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Tokyo 2020 cuts budget, raises revenue projections

The organising committee for the Tokyo 2020 summer Olympic and Paralympic Games has today (Friday) revealed a Y150bn (€1.12bn/$1.33bn) reduction in its budget, adding that it expects an increase in revenues from the event of Y100bn.

The release of the second edition of the budget comes a year after Tokyo 2020 formally confirmed its budget plans for the first time. Tokyo 2020 has since been engaged in continued efforts to cut costs, encouraged by the International Olympic Committee (IOC) to do so in order to attract future Olympic Games bidders.

The updated overall Games budget now totals Y1.35tn, a reduction of Y150bn compared to version one, and Y35bn less than the interim figure indicated in the ‘Overall Division of Roles and Allocation of Costs’ agreement reached in May between Tokyo 2020, the Tokyo Metropolitan Government (TMG), the Japanese Government and local governments of cities and prefectures hosting events.

The budget comprises two main elements – the OCOG budget, which is the responsibility of Tokyo 2020, and the Other Entities budget, covering expenditure by TMG and the Japanese Government. The latter includes investment in sporting facilities and other social infrastructure aligned with Tokyo’s hosting of the Games which is envisioned to benefit the capital well beyond 2020.

The OCOG budget now stands at Y600bn and the Other Entities budget at Y750bn. Tokyo 2020 said these savings reflect sustained efforts by all key delivery partners to avoid recourse to public funds. Going forward, Tokyo 2020 will continue to seek further cost reductions, particularly in the areas of event operations, transport, accommodation and security.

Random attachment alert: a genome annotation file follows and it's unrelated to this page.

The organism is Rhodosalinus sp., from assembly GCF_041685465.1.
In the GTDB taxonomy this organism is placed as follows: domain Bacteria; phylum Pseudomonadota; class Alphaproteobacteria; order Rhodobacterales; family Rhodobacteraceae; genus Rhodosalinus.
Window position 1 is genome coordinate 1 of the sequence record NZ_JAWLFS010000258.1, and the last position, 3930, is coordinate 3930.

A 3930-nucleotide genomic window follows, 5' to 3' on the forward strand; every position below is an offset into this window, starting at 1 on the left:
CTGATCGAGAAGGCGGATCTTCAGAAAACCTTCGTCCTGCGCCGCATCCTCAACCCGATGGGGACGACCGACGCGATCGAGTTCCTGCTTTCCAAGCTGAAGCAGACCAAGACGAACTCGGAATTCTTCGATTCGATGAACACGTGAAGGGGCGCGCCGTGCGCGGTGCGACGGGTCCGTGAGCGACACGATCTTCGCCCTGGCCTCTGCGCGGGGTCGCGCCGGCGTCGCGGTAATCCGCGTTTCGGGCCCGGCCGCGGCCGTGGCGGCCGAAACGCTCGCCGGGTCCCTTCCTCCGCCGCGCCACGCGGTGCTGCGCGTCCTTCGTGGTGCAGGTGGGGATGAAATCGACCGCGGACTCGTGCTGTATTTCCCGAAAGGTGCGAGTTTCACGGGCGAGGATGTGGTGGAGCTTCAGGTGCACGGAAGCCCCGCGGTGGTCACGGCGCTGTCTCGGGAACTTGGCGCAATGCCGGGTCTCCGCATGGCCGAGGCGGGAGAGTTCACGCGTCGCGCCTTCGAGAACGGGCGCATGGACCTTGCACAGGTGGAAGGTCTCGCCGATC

“We want to deliver fantastic Games but at the same time… we don’t want to use any public funds if we can help it,” Hidemasa Nakamura, chief financial officer of Tokyo 2020, said, according to the Reuters news agency. “We will continue to try to reduce (costs) further.”

In version two of the budget, forecasted OCOG revenues have increased by Y100bn due to record new sponsorship revenue of Y310bn. Tokyo 2020 said costs in the OCOG budget are expected to be covered without recourse to public funding as a result of contributions from the IOC, corporate sponsorship, ticket sales, licensing revenues and other sources.

Tokyo 2020 said it will continue to look at ways of securing the additional $200m in revenue required to achieve budget balance. Compared with version one of the OCOG budget, expenditure in version two is forecasted to increase by Y100bn, of which Y20bn is venue-related and Y80bn covers services.

The venue-related budget has been increased to Y110bn based on the agreement made in May between the key delivery partners. In this, Tokyo 2020 took on responsibility for costs of temporary facilities and overlay of Japanese national or private venues.

It was revealed last week that Tokyo 2020 is set to reduce the capacity of its sporting venues by more than 30,000 as part of cost-cutting efforts. Japanese news agency Kyodo said the proposed reduction of seats at 12 venues is being discussed, including the new National Stadium that will be the centrepiece of the Games. An agreement had already been reached to reduce the National Stadium to 68,000 seats from the 80,000 planned when Tokyo was bidding for the Games.

Kyodo added that seats at the equestrian venue would be cut from 14,000 to 9,300 while those at Ryogoku Kokugikan, the boxing venue, would be reduced from 10,000 to 7,700 and at the archery venue from 7,000 to 5,000. Handball and cycling venues are among other facilities proposed for seating cuts.

When Tokyo won the hosting rights for the Olympics in September 2013, its bid outlined a proposed budget of Y730bn. “We are still looking at the overall Games with the big purpose of reducing costs overall, and in the process we need a clear explanation that is compelling, not just for Tokyo citizens but for all Japanese citizens,” Tokyo Metropolitan Government official Tetsushi Koyama said today.

Nakamura added: “I think there is a need to shrink costs further in version three and continue that in version four.”